Creative writer, reviewer and blogger. Lover of a good sentence.
A dystopian Breakfast Club with chilling themes
After years of turmoil a nation is broken. A curfew is imposed with terrifying penalties. When mother country turns on her children, what do children do?
Pixel Theatre's debut, Wendy House, is a chilling tale about hope, loss and survival.
Wendy House Poster
Five people take shelter in an abandoned house. Nobody knows what happened to the tenants - nobody wants to. Hiding in the shadows of an oppressive society, the characters face the ultimate barrier of communication - fear. We are faced with the result of a life spent surviving and nothing more.
The effect of such a life is painted on the characters. Nobody wants to know each-other. They hardly dare to hope. Mistrust and apprehension plague their minds, the result of a corrupt government and a curfew with the ultimate penalty.
Sebastian from Wendy House. This character is almost as hateable as Joffrey Baratheon.
Wendy House draws its audience into the story. Lounge chairs and pillows are scattered across the room. The space lacks a conventional stage, so visitors are just as much a part of the scene as the actors. As stories and backgrounds unravel, the audience feels such connection and empathy with characters.
With actors moving less than a meter from the audience, in a dim room riddled with graffiti, the atmosphere is strong. Hand-painted posters hang on the wall, reading 'we are alone.'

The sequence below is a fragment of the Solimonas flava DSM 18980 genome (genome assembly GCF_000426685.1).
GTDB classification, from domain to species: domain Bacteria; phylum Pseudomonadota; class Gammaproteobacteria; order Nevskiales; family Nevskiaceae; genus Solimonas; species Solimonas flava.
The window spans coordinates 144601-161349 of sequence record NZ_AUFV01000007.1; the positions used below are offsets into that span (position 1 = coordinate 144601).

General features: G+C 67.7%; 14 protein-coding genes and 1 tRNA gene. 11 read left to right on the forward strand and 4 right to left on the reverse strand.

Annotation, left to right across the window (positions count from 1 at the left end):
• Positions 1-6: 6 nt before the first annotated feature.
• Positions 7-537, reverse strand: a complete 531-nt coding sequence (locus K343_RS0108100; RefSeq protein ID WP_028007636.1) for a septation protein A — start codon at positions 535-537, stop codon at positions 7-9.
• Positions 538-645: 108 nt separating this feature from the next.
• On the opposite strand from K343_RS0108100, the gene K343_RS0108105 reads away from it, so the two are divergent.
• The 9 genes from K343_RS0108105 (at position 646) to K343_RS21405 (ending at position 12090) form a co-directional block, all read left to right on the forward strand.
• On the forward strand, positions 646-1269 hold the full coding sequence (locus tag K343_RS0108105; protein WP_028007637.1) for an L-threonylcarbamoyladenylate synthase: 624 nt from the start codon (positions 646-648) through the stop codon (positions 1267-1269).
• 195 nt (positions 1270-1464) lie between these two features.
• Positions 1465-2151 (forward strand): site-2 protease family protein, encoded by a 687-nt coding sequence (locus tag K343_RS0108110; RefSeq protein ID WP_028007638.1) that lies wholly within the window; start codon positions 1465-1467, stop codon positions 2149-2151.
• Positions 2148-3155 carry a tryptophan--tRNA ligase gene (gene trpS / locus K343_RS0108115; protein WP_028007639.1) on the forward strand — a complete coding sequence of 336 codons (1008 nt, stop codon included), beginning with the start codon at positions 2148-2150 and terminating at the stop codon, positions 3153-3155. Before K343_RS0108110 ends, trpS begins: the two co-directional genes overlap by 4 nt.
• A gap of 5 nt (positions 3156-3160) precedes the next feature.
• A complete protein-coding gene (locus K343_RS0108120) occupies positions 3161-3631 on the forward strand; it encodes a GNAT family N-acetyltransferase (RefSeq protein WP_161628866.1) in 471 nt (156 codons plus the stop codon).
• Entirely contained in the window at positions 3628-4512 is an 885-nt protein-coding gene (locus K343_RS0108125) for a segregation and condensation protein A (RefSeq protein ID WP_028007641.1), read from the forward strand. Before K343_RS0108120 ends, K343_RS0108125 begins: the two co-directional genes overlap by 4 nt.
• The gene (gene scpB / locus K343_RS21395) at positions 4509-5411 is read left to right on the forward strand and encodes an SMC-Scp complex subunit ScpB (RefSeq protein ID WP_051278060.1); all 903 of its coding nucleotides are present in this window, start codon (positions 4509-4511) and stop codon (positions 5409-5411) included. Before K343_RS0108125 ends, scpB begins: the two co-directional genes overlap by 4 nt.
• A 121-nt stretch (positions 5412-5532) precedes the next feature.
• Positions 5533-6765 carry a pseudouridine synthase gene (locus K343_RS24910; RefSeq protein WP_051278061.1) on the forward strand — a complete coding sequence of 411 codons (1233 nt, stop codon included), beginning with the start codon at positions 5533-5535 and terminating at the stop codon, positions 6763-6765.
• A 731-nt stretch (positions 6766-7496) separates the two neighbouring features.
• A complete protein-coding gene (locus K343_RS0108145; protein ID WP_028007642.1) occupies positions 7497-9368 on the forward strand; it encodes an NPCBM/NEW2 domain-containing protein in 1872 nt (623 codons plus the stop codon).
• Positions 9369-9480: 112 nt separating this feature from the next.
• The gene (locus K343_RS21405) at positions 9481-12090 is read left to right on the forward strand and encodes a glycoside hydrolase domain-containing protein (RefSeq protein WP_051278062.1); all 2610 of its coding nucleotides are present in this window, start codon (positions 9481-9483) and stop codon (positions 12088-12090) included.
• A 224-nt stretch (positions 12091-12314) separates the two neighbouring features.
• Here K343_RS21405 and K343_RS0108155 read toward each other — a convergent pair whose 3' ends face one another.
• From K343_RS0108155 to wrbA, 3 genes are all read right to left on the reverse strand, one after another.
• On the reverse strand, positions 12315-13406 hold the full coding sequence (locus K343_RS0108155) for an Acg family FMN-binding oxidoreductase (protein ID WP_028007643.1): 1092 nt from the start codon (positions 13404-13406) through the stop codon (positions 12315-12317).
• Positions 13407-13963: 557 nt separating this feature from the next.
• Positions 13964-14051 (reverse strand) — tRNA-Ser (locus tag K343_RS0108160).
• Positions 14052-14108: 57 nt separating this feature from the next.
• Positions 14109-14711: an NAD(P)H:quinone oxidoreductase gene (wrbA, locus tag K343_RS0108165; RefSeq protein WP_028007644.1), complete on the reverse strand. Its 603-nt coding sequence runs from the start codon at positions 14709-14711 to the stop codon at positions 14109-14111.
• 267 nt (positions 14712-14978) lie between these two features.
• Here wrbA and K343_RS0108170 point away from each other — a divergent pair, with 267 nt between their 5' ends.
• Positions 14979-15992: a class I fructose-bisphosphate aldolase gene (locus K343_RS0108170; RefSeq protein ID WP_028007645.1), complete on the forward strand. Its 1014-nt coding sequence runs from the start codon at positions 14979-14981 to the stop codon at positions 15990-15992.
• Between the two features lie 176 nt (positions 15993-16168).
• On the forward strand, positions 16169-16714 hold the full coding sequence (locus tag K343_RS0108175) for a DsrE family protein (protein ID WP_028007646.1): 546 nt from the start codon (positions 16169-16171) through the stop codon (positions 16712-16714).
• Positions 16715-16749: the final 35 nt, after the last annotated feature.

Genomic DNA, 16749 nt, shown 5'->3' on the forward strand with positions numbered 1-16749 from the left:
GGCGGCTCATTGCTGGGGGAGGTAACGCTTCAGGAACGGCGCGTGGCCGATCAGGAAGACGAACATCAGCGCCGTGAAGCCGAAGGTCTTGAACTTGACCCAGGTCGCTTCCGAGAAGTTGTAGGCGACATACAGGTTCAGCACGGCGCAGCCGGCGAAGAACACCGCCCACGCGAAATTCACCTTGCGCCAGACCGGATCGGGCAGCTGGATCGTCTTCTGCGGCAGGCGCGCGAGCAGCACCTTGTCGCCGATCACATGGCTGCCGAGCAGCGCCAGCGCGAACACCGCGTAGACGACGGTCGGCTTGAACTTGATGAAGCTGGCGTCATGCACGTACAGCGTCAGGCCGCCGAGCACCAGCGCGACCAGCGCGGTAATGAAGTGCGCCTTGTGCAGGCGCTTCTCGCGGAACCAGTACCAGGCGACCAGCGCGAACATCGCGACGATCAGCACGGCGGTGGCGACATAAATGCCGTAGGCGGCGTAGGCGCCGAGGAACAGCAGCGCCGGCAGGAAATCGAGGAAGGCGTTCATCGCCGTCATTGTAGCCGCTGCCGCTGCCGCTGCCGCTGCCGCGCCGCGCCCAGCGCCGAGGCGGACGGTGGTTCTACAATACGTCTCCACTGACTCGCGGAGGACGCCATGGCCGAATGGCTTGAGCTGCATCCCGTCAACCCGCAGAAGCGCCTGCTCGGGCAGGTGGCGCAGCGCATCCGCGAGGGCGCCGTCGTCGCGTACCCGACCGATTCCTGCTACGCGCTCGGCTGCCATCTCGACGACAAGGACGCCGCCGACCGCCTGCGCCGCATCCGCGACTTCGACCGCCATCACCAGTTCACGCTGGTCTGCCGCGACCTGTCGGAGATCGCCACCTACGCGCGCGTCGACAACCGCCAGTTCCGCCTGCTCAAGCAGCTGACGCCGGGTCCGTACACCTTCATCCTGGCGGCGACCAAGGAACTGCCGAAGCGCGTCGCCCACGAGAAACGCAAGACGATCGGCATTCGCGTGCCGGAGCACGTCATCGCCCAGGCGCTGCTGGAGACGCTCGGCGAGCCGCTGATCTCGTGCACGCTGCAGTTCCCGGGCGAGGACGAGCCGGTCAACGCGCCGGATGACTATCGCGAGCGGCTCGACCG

The characters encompass such terror, such turmoil, you can't stop yourself being sucked into their world.
Wendy House was based on fears of the future. Inspired by recent events in Egypt, the play aims to raise awareness about the reality of foreign situations.
An inspiring plight by a group of young actors. I highly recommend Wendy House to lovers of dystopia, horror or drama. The atmosphere is similar to that of George Orwell's 1984, with excellent acting to bring it to life.
This play is by no means light-hearted, and definitely not one for the kids. However, if you're interested in the genre, or want to immerse yourself in something packed with emotion, meaning and raw drama, you will not be disappointed.
Wendy House takes place at The Workshop at the University of Melbourne Parkville campus. It's located in the North Court, to the left of the entrance to Union House. Tickets are selling fast, so be sure to book in advance. Tickets are $16 or 11 concession, and can be purchased here.
Monday August 19th, 6pm
Tuesday August 20th, 5pm
Wednesday August 21st, 10pm
Thursday August 22nd, 5pm
Thursday August 22nd, 6m
Friday August 23rd, 5pm
Friday August 23rd, 6pm